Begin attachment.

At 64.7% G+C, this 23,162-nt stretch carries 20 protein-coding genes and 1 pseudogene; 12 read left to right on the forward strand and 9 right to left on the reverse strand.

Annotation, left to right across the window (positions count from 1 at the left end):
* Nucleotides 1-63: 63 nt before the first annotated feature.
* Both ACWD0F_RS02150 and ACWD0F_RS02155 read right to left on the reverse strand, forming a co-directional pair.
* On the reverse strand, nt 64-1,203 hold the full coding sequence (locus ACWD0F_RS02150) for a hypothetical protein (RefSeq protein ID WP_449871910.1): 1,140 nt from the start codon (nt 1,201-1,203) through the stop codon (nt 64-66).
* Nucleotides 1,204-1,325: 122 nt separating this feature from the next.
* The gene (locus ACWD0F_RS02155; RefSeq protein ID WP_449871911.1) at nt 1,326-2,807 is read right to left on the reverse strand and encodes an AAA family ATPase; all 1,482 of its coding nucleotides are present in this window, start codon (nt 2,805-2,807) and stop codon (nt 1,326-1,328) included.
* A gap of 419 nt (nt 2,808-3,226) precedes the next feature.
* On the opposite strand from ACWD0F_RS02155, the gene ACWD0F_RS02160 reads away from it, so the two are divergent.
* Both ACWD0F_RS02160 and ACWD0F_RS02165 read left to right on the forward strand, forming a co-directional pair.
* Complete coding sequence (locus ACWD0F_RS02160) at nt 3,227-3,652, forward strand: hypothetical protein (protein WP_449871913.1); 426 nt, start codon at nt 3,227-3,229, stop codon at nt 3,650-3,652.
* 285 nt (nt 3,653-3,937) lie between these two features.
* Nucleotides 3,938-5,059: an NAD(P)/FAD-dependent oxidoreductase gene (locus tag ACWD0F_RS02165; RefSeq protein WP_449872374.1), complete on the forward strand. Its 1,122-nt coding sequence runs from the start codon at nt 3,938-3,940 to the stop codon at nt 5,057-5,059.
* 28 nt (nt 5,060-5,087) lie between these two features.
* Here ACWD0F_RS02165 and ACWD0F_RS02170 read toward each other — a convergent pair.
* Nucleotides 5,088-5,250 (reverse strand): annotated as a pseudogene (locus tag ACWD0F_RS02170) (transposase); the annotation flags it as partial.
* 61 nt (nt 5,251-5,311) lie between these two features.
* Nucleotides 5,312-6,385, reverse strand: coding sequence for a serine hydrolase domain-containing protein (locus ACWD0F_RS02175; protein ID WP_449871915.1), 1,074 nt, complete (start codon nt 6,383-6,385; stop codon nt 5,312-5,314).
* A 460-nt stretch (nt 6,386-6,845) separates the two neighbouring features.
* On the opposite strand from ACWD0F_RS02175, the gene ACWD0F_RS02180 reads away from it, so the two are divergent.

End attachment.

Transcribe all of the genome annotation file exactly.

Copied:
At 64.7% G+C, this 23,162-nt stretch carries 20 protein-coding genes and 1 pseudogene; 12 read left to right on the forward strand and 9 right to left on the reverse strand.

Annotation, left to right across the window (positions count from 1 at the left end):
* Nucleotides 1-63: 63 nt before the first annotated feature.
* Both ACWD0F_RS02150 and ACWD0F_RS02155 read right to left on the reverse strand, forming a co-directional pair.
* On the reverse strand, nt 64-1,203 hold the full coding sequence (locus ACWD0F_RS02150) for a hypothetical protein (RefSeq protein ID WP_449871910.1): 1,140 nt from the start codon (nt 1,201-1,203) through the stop codon (nt 64-66).
* Nucleotides 1,204-1,325: 122 nt separating this feature from the next.
* The gene (locus ACWD0F_RS02155; RefSeq protein ID WP_449871911.1) at nt 1,326-2,807 is read right to left on the reverse strand and encodes an AAA family ATPase; all 1,482 of its coding nucleotides are present in this window, start codon (nt 2,805-2,807) and stop codon (nt 1,326-1,328) included.
* A gap of 419 nt (nt 2,808-3,226) precedes the next feature.
* On the opposite strand from ACWD0F_RS02155, the gene ACWD0F_RS02160 reads away from it, so the two are divergent.
* Both ACWD0F_RS02160 and ACWD0F_RS02165 read left to right on the forward strand, forming a co-directional pair.
* Complete coding sequence (locus ACWD0F_RS02160) at nt 3,227-3,652, forward strand: hypothetical protein (protein WP_449871913.1); 426 nt, start codon at nt 3,227-3,229, stop codon at nt 3,650-3,652.
* 285 nt (nt 3,653-3,937) lie between these two features.
* Nucleotides 3,938-5,059: an NAD(P)/FAD-dependent oxidoreductase gene (locus tag ACWD0F_RS02165; RefSeq protein WP_449872374.1), complete on the forward strand. Its 1,122-nt coding sequence runs from the start codon at nt 3,938-3,940 to the stop codon at nt 5,057-5,059.
* 28 nt (nt 5,060-5,087) lie between these two features.
* Here ACWD0F_RS02165 and ACWD0F_RS02170 read toward each other — a convergent pair.
* Nucleotides 5,088-5,250 (reverse strand): annotated as a pseudogene (locus tag ACWD0F_RS02170) (transposase); the annotation flags it as partial.
* 61 nt (nt 5,251-5,311) lie between these two features.
* Nucleotides 5,312-6,385, reverse strand: coding sequence for a serine hydrolase domain-containing protein (locus ACWD0F_RS02175; protein ID WP_449871915.1), 1,074 nt, complete (start codon nt 6,383-6,385; stop codon nt 5,312-5,314).
* A 460-nt stretch (nt 6,386-6,845) separates the two neighbouring features.
* On the opposite strand from ACWD0F_RS02175, the gene ACWD0F_RS02180 reads away from it, so the two are divergent.